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Del Monte Pacific to delever after jumbo LBO
[SINGAPORE] Philippine canned juice maker Del Monte Pacific Limited is planning to meet investors at the beginning of next year ahead of a rare offshore preference share offering of US$360m, according to sources close to the transaction.
The Reg S deal, likely to be unrated, will be used to part take out a US$630 million bridge loan backing DMPL's US$1.675 billion buyout of US-based Del Monte Foods Inc (DMFI) in February this year.
The offering will provide investors an opportunity to access a US consumer business that contributes to 80 per cent of the resulting company's turnover. The deal, however, will also test investor appetite for a credit whose net gearing is at an eye-popping 9x, rare for an Asian company.
The Singapore and Manila dual-listed company looks to delever in 2015 via the preference share offering and a US$180 million rights issue. After the two transactions, which will raise net proceeds of US$515 million, and additional debt payment of US$230-US$280 million from cash flow, DMPL expects to lower its net gearing to 1.7x-1.8x by April 2015, according to a company filing on Monday.
It had initially planned to place the pref shares in the domestic market via BDO Capital. But a delay in regulatory approval made it turn to the international market and mandated DBS as the sole lead, according to a banker close to the transaction and a company filing. DBS has also underwritten the rights issue.
Asian barbarian DMFI, the key US asset that would generate cash flow to repay the mounting buyout debt, had a long history with private equity firms as it was an ideal target for leveraged buyouts given its stable cash flow from the consumer food business.
It was also part of RJR Nabisco, which was bought by KKR in a history-making US$25 billion buyout in 1988, documented in the book Barbarians At The Gate. KKR sold DMFI to a consortium in 1990. Seven years later, TPG acquired the assets, before KKR snatching it back again in 2011.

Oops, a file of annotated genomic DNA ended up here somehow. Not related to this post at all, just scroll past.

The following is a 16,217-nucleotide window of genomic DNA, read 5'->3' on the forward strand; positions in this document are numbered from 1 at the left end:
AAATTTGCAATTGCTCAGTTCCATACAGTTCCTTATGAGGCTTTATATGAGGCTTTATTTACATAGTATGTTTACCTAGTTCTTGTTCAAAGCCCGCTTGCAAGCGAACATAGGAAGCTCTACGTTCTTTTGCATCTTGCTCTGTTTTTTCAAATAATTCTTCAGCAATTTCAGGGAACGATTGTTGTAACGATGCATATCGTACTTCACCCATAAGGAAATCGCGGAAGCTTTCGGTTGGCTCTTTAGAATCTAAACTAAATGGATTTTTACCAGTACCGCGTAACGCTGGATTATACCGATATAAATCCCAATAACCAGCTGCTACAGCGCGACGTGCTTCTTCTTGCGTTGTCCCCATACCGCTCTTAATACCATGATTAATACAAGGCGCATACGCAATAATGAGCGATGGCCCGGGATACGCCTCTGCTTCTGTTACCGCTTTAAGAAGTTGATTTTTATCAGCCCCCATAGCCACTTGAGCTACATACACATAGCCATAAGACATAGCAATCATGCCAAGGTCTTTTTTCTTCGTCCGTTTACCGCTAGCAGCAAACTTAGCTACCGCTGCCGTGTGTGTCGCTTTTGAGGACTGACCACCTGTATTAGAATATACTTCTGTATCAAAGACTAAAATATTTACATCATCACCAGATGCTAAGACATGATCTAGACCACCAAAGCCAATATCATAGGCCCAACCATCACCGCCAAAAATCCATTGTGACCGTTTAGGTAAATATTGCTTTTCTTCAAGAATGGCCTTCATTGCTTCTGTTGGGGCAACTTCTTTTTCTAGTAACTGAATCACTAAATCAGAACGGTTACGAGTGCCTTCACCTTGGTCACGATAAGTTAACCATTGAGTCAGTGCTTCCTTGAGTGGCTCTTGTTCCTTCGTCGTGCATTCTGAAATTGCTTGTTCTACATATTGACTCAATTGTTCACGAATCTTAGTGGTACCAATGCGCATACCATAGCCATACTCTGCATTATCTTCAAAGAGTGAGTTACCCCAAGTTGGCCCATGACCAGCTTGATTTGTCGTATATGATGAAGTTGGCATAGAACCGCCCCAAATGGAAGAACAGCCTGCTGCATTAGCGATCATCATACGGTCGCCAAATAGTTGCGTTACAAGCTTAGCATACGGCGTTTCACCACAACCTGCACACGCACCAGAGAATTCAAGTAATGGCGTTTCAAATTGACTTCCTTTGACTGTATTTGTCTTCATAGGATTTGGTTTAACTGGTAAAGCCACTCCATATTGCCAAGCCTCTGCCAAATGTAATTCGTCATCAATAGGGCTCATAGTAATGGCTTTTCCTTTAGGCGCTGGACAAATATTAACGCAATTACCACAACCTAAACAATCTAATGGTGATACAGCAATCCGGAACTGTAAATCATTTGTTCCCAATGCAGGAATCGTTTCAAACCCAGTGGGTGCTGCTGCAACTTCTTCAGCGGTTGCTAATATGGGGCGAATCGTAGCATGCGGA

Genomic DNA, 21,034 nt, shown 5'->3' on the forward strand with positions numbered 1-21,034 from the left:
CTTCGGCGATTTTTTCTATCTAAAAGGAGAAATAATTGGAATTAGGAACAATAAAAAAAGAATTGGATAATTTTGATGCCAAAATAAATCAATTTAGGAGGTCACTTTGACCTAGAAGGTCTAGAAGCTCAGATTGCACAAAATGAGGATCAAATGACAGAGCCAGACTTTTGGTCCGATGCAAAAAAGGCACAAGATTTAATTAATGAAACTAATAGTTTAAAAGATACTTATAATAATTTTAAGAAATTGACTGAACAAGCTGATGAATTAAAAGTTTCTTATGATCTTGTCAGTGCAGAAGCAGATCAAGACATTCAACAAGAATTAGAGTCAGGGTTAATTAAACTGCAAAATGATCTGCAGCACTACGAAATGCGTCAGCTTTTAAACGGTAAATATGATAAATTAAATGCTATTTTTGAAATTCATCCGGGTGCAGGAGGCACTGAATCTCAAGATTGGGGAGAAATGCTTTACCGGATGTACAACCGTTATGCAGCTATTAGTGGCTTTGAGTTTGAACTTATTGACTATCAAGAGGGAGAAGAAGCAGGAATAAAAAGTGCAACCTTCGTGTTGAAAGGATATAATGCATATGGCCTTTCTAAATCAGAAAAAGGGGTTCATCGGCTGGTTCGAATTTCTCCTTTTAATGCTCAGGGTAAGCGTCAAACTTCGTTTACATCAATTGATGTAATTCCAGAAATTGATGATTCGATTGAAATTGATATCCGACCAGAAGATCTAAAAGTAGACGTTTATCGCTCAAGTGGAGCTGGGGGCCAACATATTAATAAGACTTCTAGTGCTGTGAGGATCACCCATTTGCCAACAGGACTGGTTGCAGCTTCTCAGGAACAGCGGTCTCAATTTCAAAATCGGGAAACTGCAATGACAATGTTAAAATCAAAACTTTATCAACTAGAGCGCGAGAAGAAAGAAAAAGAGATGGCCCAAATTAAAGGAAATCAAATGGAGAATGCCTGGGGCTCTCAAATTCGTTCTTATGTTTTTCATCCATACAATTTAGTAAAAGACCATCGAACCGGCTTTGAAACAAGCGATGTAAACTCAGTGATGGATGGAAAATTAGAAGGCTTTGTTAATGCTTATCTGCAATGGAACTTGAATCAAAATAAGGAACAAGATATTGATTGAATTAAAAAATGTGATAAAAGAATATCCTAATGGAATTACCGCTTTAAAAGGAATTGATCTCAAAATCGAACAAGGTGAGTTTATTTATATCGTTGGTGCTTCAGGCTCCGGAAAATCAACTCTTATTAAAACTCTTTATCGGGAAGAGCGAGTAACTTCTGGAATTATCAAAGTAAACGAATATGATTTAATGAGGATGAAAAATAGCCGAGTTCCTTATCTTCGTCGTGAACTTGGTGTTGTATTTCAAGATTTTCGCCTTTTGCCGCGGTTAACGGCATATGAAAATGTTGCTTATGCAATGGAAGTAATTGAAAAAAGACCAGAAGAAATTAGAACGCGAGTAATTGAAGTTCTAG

DMPL's acquisition of DMFI in 2014 was no accident. DMFI has been involved in the Philippines since it set up business in the country in 1926. After 70 years, DMFI divested the Philippine business in 1996. Three years later, the Philippine business, with the name of Del Monte Pacific Limited, was incorporated and listed on the Singapore stock exchange. In 2006, NutriAsia Pacific, majority-owned by the Campos family of the Philippines, bought a 85 per cent stake in DMPL, which in 2014 acquired the much larger DMFI via the leveraged buyout.
The Campos family, with net worth of US$825 million as of August 2014, ranked as the 20th richest in the Philippines according to Forbes. Through NutriAsia Pacific, the Campos family now owns 67 per cent of DMPL.
While investors may like the stable food business, the exceptionally high leverage will test the risk appetite among Asian investors. "It is credit positive that the company has been acquired by a strategic investor this time (as opposed to another PE), especially when the strategic investor is in the same line of business," said a credit analyst. "But the US business will need to pay down the debt at its level before it is able to upstream dividend to the Philippine parent," he said. "The deleveraging could take some time." The high debt level will likely be a sticky point. As of October 31, DMPL had net debt of US$2 billion and consolidated Ebitda for three months ended October 31 of US$59.4 million, before acquisition-related costs. Based on those numbers, its pro-forma net-debt-to-Ebitda ratio would easily exceed 8x, a level not commonly seen in LBOs in Asia where debt rarely exceeds 5x Ebitda of the resulting company.
The stable earnings and cash flow predictability are likely to offset the risks of high leverage and therefore soothe investors to certain extent, analysts said.
There are also many elements about the deal that would get investors excited. Being a consumer perp from the Philippines, investors are likely to assign rarity value to the deal. "Investors are starving for diversity right now given much of the high-yield paper is from China these days," the banker close to the deal said.
The company had guided its onshore pref share offering at 5.25-7 per cent before pulling the deal, with a 250bp step-up if the notes were not called at the end of year five.
It would be hard for DMPL to achieve that level in the offshore market, analysts noted. The US$300m 7.5 per cent perpetual bonds for Philippines' largest brewer San Miguel Corporation, for example, were indicated at around 7 per cent yield-to-call as of Wednesday.